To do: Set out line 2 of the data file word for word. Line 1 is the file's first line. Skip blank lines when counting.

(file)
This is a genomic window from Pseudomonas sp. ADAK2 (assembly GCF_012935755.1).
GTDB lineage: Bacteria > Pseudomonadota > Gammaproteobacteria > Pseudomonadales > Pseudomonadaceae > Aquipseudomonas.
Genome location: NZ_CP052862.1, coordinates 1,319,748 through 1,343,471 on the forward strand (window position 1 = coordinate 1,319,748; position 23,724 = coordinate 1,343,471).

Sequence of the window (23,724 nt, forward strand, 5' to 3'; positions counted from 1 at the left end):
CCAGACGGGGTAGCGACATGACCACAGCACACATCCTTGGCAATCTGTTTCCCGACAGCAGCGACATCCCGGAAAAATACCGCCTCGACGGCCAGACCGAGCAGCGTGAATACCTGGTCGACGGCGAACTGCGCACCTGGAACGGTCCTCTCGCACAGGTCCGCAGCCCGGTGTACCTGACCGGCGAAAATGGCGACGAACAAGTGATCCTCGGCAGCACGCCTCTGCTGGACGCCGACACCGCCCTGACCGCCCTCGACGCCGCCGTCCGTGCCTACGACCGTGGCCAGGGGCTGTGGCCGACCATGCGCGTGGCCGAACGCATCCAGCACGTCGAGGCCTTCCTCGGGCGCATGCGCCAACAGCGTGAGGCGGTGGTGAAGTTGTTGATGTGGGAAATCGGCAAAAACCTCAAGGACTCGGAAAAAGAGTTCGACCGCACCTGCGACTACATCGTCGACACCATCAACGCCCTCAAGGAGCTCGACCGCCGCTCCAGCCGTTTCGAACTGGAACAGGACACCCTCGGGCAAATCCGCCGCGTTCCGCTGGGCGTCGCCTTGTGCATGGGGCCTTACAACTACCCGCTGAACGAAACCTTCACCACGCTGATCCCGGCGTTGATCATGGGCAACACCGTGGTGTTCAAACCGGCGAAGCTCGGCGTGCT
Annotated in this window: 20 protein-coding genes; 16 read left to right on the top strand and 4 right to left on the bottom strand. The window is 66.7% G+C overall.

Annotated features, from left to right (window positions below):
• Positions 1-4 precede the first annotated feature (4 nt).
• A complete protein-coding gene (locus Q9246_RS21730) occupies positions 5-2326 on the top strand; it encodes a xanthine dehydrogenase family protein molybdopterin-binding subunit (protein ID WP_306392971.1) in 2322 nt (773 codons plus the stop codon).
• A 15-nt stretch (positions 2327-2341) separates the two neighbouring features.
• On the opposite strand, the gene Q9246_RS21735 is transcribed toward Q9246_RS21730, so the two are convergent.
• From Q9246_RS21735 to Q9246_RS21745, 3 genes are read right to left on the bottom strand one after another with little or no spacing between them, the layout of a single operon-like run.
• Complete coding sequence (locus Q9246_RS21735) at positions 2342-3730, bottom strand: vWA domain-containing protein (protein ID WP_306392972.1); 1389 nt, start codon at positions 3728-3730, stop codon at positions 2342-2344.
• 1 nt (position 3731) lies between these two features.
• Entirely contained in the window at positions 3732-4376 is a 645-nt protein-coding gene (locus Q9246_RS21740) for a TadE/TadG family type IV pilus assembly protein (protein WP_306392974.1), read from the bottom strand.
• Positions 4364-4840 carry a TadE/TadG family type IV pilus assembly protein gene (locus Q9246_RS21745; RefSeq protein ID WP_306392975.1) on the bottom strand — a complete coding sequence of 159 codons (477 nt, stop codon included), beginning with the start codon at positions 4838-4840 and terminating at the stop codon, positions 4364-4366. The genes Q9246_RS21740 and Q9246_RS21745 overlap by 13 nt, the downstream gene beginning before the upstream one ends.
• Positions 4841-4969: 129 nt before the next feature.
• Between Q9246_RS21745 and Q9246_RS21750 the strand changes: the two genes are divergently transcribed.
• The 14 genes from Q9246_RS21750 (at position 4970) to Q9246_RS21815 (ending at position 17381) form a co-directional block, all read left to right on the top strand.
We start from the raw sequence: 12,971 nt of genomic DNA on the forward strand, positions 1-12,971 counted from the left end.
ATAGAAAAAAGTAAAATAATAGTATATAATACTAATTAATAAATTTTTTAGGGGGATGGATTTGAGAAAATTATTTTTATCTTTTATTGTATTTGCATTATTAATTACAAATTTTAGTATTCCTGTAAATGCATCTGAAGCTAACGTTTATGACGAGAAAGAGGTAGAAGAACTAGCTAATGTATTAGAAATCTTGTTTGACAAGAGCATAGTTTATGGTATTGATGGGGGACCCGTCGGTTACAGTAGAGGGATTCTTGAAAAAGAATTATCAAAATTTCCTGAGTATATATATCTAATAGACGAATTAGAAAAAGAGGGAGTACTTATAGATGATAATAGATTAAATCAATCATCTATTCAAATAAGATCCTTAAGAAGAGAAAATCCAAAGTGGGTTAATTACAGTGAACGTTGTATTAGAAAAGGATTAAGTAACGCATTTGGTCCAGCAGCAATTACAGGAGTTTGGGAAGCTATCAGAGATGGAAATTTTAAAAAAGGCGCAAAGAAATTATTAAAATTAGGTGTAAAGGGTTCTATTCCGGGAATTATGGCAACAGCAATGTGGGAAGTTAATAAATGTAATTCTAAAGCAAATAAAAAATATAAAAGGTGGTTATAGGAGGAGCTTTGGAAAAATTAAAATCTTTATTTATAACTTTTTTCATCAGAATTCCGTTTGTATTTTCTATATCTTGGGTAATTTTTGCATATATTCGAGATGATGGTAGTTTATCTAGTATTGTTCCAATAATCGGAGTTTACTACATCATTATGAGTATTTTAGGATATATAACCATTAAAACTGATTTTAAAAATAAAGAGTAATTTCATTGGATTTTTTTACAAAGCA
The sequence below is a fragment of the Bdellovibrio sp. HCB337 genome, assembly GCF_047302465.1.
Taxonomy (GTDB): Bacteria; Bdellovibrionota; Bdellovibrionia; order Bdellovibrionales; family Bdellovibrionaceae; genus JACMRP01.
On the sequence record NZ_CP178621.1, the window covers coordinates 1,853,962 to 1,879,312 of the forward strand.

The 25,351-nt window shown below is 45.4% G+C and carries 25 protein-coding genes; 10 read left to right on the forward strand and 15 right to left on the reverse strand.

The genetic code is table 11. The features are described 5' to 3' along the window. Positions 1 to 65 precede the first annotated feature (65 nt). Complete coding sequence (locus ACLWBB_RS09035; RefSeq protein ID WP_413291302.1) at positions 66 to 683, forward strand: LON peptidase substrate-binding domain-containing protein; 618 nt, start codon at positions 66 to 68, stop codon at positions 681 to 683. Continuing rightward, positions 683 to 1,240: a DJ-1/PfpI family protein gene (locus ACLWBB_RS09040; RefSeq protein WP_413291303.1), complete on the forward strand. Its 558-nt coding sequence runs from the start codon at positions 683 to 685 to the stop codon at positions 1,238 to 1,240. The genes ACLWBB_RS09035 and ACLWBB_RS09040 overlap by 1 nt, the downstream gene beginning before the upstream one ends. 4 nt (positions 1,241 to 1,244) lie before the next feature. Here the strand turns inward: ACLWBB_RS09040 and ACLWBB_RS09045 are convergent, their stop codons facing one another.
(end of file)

GTDB lineage: Bacteria > Pseudomonadota > Gammaproteobacteria > Pseudomonadales > Pseudomonadaceae > Aquipseudomonas.